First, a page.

Dead dogs that washed up on Hong Kong beaches may have been drowned by smugglers

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  • Dogs trapped in cages found in Stanley and on Lamma Island may have been thrown from a speedboat during a police chase
  • Some owners are believed to be mainland Chinese people who were studying abroad and returned home
South China Morning Post |
Published: 
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Hong Kong law enforcement seized 12 dogs and HK$37 million in goods during an anti-smuggling operation late last week. Photo: SCMP/ Edmond So

Desperate pet owners flooded a Hong Kong marine police phone line this week, seeking answers about the fate of their dogs.

The flurry of calls was sparked by the seizure of 12 animals in an anti-smuggling operation late last week, with police believing the dogs were being taken to mainland China to be reunited with their owners, after being shipped into Hong Kong from overseas.

But the story took a grim turn on Wednesday and Thursday, when the bodies of another dozen dogs police think were drowned by the smugglers washed up on the city’s beaches.

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More than 20 dog owners, or their helpers, have contacted police, and pets were reportedly sent to Hong Kong from countries including the US, Canada, Britain, and Australia. Some of the owners are believed to have been mainland Chinese who were working or studying abroad.

On Thursday, nine dead dogs trapped in two cages were discovered on Lamma Power Station Beach at 7.30am, with three more carcasses found on St Stephen’s Beach in Stanley the day before.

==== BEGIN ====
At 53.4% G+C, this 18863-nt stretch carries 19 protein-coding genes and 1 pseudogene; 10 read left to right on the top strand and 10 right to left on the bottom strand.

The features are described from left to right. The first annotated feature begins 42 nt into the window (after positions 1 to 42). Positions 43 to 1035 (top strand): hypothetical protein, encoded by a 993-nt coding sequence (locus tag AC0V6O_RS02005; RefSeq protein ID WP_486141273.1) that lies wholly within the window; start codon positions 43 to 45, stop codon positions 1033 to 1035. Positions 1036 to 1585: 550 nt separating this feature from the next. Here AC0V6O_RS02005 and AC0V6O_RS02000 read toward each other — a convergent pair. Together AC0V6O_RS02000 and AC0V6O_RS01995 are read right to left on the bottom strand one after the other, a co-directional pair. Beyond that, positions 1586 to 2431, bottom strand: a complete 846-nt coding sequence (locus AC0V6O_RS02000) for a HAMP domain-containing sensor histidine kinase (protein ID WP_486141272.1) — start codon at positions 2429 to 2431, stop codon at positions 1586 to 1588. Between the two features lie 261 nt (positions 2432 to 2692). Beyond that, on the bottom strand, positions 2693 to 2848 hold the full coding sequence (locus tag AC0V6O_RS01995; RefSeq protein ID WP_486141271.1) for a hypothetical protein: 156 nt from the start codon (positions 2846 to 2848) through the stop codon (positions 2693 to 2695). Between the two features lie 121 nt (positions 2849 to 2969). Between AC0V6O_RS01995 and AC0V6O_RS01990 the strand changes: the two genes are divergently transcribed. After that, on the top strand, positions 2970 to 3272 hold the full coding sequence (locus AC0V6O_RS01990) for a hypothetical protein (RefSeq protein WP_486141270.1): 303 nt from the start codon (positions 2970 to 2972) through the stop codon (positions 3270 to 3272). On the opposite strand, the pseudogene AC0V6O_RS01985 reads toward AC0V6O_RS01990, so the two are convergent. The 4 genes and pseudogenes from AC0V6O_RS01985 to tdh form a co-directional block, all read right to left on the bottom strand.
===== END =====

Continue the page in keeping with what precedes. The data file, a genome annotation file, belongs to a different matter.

Another source said the two cases could be linked to a joint anti-smuggling operation mounted by police and customs officers off Mui Wo, on Lantau Island, last Friday night.

The bodies of three dogs were found in a cage on St Stephen’s Beach in Stanley. Photo: SCMP/ Dickson Lee

“We believe the cages carrying the dogs were among some cargo that were thrown into the sea from one of two speedboats used by smugglers to avoid being arrested during the high-speed sea pursuit with law enforcers,” he said. 

He said the 12 pet dogs were thought to have drowned before the cages washed ashore.

During the operation, one of the speedboats managed to escape Hong Kong waters, heading toward the mainland. Officers intercepted the other speedboat and arrested two mainland men on board.

On the vessel, officers found 12 pet dogs, along with HK$37 million of goods that included abalone, electronic goods, red wine and cosmetic products. The dogs, including Labradors and poodles, had identification microchips implanted.

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The police source said they were still investigating whether the nine dogs found on Thursday “were also microchipped and registered in Hong Kong”.

He said he did not rule out the possibility the dogs were being smuggled to be reunited with their owners, but said it was also possible the dogs were being smuggled to be sold on the mainland.

The source said officers were trying to track down the dogs’ owners.

“Some mainlanders have returned to mainland China from overseas, in the wake of the coronavirus pandemic,” the source said. “But their pets could not be shipped back to the mainland because of stringent import restrictions amid the pandemic.

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“It is possible that their pets were shipped into Hong Kong from overseas before being smuggled into the mainland by sea.”

A source familiar with animal smuggling activities said criminals could make from HK$3,000 to HK$5,000 for each dog. 

The source suggested the axing of international flights between China and other countries because of the coronavirus pandemic, may have prompted the smugglers to use Hong Kong as a transition point. 

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